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To survive, South Africa’s universities must learn to engage with chaos

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Suellen Shay, University of Cape Town

The recent 2016 meeting of the University of Cape Town’s (UCT) Convocation – the annual gathering of its alumni – has been described as having descended “into chaos”.

But in fact the meeting was a microcosm of South African higher education in 2015 and 2016. It revealed how hard universities must work in the coming years to encourage dissent and debate; how important it is for academics and other members of university communities to step out of their comfort zones and listen to views with which they bitterly disagree. Now, more than ever, universities must engage the chaos that has become their new reality.

Since the 1990s higher education globally has experienced a new wave of student protests – in the UK, Hong Kong, Chile, Turkey and the US to name a few.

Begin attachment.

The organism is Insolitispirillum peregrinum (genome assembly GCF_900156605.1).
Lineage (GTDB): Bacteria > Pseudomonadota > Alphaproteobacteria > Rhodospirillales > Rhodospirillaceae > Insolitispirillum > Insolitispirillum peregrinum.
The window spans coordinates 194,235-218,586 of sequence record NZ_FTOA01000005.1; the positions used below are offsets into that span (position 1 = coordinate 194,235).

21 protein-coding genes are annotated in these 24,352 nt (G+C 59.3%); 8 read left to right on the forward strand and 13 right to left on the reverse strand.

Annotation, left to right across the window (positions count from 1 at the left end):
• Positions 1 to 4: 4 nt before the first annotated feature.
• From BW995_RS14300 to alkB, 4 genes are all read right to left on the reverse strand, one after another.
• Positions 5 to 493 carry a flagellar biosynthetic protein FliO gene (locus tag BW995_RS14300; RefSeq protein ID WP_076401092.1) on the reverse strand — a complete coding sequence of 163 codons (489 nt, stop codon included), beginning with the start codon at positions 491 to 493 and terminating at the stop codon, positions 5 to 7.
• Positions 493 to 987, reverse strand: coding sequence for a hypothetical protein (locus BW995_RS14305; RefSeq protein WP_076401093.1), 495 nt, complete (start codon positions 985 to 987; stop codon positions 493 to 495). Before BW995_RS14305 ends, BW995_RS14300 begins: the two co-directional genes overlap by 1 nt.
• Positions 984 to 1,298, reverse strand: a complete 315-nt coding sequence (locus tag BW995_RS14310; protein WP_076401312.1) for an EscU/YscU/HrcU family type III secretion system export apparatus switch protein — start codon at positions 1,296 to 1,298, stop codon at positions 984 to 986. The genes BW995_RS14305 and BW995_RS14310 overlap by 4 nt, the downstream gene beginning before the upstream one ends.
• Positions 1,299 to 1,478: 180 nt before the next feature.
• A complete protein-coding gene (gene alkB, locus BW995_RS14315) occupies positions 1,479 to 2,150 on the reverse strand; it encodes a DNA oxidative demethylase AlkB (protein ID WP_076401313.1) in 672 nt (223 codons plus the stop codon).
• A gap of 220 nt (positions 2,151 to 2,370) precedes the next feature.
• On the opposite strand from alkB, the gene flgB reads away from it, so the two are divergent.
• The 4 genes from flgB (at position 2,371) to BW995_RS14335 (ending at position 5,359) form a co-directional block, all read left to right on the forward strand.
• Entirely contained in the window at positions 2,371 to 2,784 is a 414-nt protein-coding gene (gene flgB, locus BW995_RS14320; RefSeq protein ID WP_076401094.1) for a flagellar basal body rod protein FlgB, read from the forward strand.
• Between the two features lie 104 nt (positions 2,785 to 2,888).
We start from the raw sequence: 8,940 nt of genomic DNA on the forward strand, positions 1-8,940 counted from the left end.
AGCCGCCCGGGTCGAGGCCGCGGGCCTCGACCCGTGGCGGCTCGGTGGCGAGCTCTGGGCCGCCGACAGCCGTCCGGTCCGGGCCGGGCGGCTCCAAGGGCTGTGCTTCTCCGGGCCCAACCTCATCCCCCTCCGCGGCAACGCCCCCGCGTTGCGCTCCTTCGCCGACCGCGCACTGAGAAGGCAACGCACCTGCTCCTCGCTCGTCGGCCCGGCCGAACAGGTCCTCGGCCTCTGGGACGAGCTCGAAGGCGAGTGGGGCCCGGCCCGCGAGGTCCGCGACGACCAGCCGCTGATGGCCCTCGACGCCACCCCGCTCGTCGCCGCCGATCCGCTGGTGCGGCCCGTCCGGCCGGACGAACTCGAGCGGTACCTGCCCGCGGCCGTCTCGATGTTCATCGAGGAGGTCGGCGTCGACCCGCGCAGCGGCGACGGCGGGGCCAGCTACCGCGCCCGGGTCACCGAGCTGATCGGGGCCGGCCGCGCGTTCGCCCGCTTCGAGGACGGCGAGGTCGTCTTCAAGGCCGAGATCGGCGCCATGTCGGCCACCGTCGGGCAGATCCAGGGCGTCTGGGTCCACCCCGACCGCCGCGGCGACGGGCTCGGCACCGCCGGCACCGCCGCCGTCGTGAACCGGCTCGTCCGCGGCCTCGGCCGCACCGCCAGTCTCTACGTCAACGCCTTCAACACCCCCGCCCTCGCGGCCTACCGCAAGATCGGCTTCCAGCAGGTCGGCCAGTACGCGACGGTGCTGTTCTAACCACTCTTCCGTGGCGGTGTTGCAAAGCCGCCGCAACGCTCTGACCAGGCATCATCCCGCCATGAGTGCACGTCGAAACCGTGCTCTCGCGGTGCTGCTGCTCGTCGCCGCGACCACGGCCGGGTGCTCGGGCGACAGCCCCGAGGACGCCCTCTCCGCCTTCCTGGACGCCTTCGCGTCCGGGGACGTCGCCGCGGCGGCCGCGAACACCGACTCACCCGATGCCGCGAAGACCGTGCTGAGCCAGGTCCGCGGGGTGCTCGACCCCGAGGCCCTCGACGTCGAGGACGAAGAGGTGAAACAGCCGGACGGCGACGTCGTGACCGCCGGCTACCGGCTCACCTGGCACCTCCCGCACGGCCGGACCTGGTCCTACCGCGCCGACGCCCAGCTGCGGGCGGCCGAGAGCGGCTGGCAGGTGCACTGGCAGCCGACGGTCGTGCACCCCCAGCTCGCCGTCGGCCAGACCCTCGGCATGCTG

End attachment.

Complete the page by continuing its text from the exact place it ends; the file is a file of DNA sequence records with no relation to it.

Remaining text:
Though each has its national character, scholars of protest have identified a number of common themes: this generation of students is profoundly disillusioned with current democratic processes. They are angry with neo-liberalism’s “capture” of higher education and the consequences for fees and increasing inequality. They are also critical of the ways in which Eurocentric, white, middle class culture is unquestionably the norm – hence the calls for “decolonising the curriculum”.

Chaos – but also inspiration